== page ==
Today we’re privileged to have award winning economist Colen Garrow as our guest newsletter writer. Colen has a BCom (Hons) in Economics. He started a career in banking with Barclays Bank in 1983. He joined Brait, a JSE listed private equity company in 2001. Since his exit from Brait, Colen started Meganomics, a platform being used for his book based on the financial crisis in which South Africa finds itself tangled with the global economy. As an independent economist, he continues to liaise with monetary and fiscal policymakers, as well as with a wide range of media.
Opinions expressed by the International Monetary Fund are often criticised for being prescriptive. However, there are instances when more attention should be paid to what the organization has to say. One such instance, are the comments expressed on the Asset and Management Industry, on issues relating to the financial stability of the industry. These are set out in the organisation’s recently published Global Financial Stability Report.
The assertions made are not directly related to South Africa, but should rather be interpreted in a global context.
An early observation of the opinions expressed, is that the definition of the asset management industry the IMF uses, includes a variety of investment vehicles such as mutual funds, exchange-traded funds, money market funds, private equity funds and hedge funds.
This perhaps highlights a shortcoming of its report, in that it excludes entities like pension funds, insurance companies and other non-bank financial institutions, which if they escape one or other loophole in oversight and regulation, may pose an equally big systemic risk to the global financial system.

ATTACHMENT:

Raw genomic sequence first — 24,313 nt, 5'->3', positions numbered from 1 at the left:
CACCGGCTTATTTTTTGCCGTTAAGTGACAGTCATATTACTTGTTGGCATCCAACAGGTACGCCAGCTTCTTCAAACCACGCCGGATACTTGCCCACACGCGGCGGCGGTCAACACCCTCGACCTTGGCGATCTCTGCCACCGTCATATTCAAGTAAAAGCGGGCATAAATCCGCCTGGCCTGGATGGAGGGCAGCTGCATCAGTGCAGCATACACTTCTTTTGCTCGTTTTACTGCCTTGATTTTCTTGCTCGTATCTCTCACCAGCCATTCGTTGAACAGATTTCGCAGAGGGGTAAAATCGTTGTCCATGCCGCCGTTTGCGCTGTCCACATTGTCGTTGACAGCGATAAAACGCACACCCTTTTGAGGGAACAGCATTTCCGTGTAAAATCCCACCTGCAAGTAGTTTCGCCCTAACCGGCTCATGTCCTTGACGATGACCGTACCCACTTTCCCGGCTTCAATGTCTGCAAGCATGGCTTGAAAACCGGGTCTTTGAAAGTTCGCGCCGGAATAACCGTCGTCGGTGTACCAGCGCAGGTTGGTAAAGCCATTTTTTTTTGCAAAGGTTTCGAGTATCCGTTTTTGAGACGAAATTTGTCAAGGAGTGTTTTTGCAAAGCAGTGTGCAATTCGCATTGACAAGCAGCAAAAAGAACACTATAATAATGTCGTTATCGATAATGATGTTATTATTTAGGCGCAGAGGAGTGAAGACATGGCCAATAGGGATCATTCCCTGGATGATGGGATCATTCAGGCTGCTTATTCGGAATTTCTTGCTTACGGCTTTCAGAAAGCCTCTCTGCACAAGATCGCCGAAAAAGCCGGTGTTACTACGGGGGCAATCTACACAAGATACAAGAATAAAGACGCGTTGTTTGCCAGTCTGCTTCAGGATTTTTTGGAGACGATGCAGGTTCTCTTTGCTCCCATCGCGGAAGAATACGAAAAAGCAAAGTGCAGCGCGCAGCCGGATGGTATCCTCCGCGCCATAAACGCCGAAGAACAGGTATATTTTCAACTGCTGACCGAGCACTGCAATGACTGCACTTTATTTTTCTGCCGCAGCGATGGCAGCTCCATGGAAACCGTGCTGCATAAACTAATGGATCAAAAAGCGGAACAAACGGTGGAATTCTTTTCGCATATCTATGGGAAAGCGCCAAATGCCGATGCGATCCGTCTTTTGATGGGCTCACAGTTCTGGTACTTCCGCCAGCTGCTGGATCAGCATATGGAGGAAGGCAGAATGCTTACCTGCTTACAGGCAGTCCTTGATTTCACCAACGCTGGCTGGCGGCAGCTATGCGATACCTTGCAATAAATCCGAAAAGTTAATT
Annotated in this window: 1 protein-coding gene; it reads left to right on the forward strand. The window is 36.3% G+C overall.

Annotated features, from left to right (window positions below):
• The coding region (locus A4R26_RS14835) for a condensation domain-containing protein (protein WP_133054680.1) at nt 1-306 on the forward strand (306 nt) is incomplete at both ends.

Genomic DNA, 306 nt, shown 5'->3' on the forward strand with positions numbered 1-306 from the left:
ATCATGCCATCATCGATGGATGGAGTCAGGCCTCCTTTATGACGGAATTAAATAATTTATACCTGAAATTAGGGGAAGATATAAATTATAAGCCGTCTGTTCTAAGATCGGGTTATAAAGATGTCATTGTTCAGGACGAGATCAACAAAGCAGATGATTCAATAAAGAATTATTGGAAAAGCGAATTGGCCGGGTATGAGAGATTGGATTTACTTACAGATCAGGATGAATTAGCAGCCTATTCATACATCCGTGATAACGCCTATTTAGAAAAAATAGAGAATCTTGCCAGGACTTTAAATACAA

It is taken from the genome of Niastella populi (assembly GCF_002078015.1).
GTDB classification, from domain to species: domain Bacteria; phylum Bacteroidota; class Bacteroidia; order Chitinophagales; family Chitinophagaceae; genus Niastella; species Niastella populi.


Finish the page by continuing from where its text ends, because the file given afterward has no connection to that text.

Credit intermediation continues to shift from the banking to the non-banking sector, like the asset management industry. There are many reasons for this happening – restrictive Basel I, II, III ….liquidity and capital adequacy requirements, rising compliance costs, and the deleveraging of banks’ balance sheets following the 2008-crsis, amongst other things. By sheer size, the non-banking industry continues to play a bigger and bigger role in financial markets.
The IMF estimates that globally, the industry now intermediates assets amounting to US$76 trillion. This amounts to a staggering 100 percent of world GDP and 40 percent of global financial assets.
Yes, it is true that financial intermediation through asset management companies holds many benefits. But equally important, is that as the industry continues to grow almost exponentially, so too must its oversight be reviewed, continuously, so that it poses no heightened systemic risk.
Not only have bond funds grown significantly, but funds continue to be invested in less liquid assets, to the extent that products offered to the investing public have also grown significantly.
Rightfully, the IMF points out, even plain-vanilla type funds can pose systemic risk to the financial system, if not managed properly. The phrases Systemic Risk and the crisis in the sub-Prime housing market, which plunged the global financial system into its biggest crisis ever in 2008, are used interchangeably – and inexcusably – by monetary authorities and regulators the world over. For good reason. It would seem that lessons learnt from this crisis may soon be forgotten, should organizations – like the IMF – not remind financial market players from time to time what the associated risks are.